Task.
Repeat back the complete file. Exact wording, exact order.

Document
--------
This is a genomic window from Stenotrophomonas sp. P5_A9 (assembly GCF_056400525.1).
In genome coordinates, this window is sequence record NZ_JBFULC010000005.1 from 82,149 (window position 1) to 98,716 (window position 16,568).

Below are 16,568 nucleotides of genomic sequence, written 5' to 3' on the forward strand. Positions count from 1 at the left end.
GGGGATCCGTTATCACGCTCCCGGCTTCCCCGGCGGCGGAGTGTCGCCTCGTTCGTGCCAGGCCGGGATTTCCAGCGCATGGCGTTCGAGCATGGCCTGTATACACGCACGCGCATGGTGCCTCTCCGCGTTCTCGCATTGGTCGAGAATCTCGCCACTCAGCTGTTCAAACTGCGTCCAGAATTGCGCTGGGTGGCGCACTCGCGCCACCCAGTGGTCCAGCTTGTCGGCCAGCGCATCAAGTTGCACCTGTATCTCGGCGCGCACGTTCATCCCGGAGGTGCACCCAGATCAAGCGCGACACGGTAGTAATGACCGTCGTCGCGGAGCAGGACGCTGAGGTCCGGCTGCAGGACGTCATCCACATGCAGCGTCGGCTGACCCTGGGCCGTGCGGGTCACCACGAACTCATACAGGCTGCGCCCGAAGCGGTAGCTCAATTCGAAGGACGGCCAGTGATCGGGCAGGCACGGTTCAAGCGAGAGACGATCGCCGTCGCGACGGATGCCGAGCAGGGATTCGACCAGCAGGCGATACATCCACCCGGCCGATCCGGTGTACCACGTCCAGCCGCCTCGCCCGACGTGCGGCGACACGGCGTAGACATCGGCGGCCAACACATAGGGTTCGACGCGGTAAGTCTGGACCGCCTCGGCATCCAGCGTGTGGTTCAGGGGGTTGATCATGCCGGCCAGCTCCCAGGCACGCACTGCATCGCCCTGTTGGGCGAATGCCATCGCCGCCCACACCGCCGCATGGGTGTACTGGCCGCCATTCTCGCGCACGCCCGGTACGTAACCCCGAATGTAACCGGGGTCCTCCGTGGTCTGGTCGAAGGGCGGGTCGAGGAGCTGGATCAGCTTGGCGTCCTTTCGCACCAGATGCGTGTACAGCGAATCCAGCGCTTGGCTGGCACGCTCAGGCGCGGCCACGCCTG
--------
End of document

This is a genomic window from Stenotrophomonas sp. P5_A9 (assembly GCF_056400525.1).
In genome coordinates, this window is sequence record NZ_JBFULC010000005.1 from 82,149 (window position 1) to 98,716 (window position 16,568).

Below are 16,568 nucleotides of genomic sequence, written 5' to 3' on the forward strand. Positions count from 1 at the left end.
GGGGATCCGTTATCACGCTCCCGGCTTCCCCGGCGGCGGAGTGTCGCCTCGTTCGTGCCAGGCCGGGATTTCCAGCGCATGGCGTTCGAGCATGGCCTGTATACACGCACGCGCATGGTGCCTCTCCGCGTTCTCGCATTGGTCGAGAATCTCGCCACTCAGCTGTTCAAACTGCGTCCAGAATTGCGCTGGGTGGCGCACTCGCGCCACCCAGTGGTCCAGCTTGTCGGCCAGCGCATCAAGTTGCACCTGTATCTCGGCGCGCACGTTCATCCCGGAGGTGCACCCAGATCAAGCGCGACACGGTAGTAATGACCGTCGTCGCGGAGCAGGACGCTGAGGTCCGGCTGCAGGACGTCATCCACATGCAGCGTCGGCTGACCCTGGGCCGTGCGGGTCACCACGAACTCATACAGGCTGCGCCCGAAGCGGTAGCTCAATTCGAAGGACGGCCAGTGATCGGGCAGGCACGGTTCAAGCGAGAGACGATCGCCGTCGCGACGGATGCCGAGCAGGGATTCGACCAGCAGGCGATACATCCACCCGGCCGATCCGGTGTACCACGTCCAGCCGCCTCGCCCGACGTGCGGCGACACGGCGTAGACATCGGCGGCCAACACATAGGGTTCGACGCGGTAAGTCTGGACCGCCTCGGCATCCAGCGTGTGGTTCAGGGGGTTGATCATGCCGGCCAGCTCCCAGGCACGCACTGCATCGCCCTGTTGGGCGAATGCCATCGCCGCCCACACCGCCGCATGGGTGTACTGGCCGCCATTCTCGCGCACGCCCGGTACGTAACCCCGAATGTAACCGGGGTCCTCCGTGGTCTGGTCGAAGGGCGGGTCGAGGAGCTGGATCAGCTTGGCGTCCTTTCGCACCAGATGCGTGTACAGCGAATCCAGCGCTTGGCTGGCACGCTCAGGCGCGGCCACGCCTG